Maynard James Keenan is attempting to do just that. After already successfully navigating the music business as lead singer for Tool and A Perfect Circle, his new venture, Caduceus, is an extension of a love he found for wine. I remember a few years ago reading an article in Wine Spectator about how he had found this profound love after trying a 1992 Silver Oak, and subsequently amassed an impressive collection of wine from around the world. Later, it was revealed that his great Grandparents and Great Uncle made wine in what was Northern Italy (now Southern France), and the stage was set for him to embark on his own winemaking project.
His canvas is the Verde Valley in Northern Arizona in the form of Merkin Vineyards. His vineyard site is composed of four different blocks with unique soil characteristics that vary from chalky sedimentary rock, to fine river sediment with calcareous substrate “peppered with evidence of volcanic intrusions”. Maynard also choose to employ the talent of Eric Glomsky as winemaker for the project, who was formerly co-winemaker at David Bruce Vineyards in California. The wine at Caduceus is produced from some 6000 vines, some of which were recently planted and are still unusable. In the meantime they have chosen to blend some local fruit with grapes grown in California from areas like Paso Robles, and the Pope Valley in Napa Valley.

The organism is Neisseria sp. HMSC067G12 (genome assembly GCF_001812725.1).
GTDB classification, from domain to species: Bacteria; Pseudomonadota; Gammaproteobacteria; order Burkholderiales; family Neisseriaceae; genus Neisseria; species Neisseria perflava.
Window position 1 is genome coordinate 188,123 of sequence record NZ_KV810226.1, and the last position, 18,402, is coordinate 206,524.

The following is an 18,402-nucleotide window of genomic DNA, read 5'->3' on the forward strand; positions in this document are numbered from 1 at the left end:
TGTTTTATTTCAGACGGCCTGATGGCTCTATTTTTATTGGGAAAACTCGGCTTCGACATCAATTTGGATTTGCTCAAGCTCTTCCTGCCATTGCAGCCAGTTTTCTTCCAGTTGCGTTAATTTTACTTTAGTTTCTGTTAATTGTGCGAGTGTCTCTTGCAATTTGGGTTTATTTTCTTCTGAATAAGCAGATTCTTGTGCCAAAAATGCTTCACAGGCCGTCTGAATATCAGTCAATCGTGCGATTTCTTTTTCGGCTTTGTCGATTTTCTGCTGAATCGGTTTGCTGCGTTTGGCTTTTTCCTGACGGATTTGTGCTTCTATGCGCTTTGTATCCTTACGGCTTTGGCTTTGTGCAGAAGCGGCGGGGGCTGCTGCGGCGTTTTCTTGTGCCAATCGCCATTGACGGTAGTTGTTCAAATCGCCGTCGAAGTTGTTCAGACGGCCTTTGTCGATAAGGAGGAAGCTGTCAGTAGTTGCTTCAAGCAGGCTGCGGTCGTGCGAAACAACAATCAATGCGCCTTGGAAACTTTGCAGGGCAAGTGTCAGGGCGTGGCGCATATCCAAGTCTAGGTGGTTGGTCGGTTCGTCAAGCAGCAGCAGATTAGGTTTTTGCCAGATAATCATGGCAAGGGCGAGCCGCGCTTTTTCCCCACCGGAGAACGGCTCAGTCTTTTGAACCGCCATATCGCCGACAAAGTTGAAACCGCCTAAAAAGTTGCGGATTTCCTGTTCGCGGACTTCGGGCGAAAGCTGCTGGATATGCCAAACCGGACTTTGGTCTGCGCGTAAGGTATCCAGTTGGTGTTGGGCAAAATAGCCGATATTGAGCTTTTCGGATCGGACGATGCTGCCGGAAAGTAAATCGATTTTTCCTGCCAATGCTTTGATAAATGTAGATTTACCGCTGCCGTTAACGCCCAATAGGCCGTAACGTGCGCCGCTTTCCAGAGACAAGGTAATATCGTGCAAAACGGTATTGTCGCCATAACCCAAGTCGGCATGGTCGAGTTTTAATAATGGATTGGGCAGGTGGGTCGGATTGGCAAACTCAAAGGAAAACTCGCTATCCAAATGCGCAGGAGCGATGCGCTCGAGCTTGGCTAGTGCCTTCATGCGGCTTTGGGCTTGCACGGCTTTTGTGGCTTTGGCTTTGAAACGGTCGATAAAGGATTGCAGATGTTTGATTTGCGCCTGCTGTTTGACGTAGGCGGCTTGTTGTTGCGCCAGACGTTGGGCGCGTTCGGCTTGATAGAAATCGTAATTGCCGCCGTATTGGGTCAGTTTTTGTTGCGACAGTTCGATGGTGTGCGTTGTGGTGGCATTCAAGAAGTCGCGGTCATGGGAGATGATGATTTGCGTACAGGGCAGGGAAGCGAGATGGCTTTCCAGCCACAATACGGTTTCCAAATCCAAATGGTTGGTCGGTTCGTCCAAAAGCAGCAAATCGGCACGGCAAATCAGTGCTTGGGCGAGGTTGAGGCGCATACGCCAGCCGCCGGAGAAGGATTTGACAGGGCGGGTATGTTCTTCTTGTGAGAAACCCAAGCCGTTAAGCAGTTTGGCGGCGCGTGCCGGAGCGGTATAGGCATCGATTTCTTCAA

The project consists of five unique bottles of wine: the Primer Paso, a blend of Shiraz and Malvasia, (a white varietal akin to Viognier); the Nagual De La Naga, a Tuscan inspired Cabernet Sauvignon/ Sangiovese Blend; the Nagual Del Sensei, a Cabernet Sauvignon/ Syrah Blend; Dos Ladrones (2 thieves), a white wine produced from delicate varietals protected from the Arizona sun under a canopy of Apricot trees; and the Chupacabra “Mystery Blend,” priced around $20. The Paso and the Naga were recently released on March 24, 2006.
The wines can be tasted and are available for purchase at Page Spring Cellars, the winery owned and operated by Eric. Considering Maynard probably has a lot of devoted fans, it’s probably a good idea he choose to separate the winery from his home. He joins a long list of celebrities that have chosen to make their own wine, but I have a feeling Maynard is a little different. His passion has put him on the front line in the vineyard and the cellar, and I doubt other celebs have had the same intense interest in their own projects. In his diary entries on the website, you can catch a glimpse of this mans devotion to his wine when you see pictures of him sealing bottles with wax and embossing them by hand, driving the tractors, or planting the vines. Now that my interest is peaked, I need to get my hands on a bottle or two.
Visit the website for more information and photos.
Update: The online store is now open (but will probably sell out soon).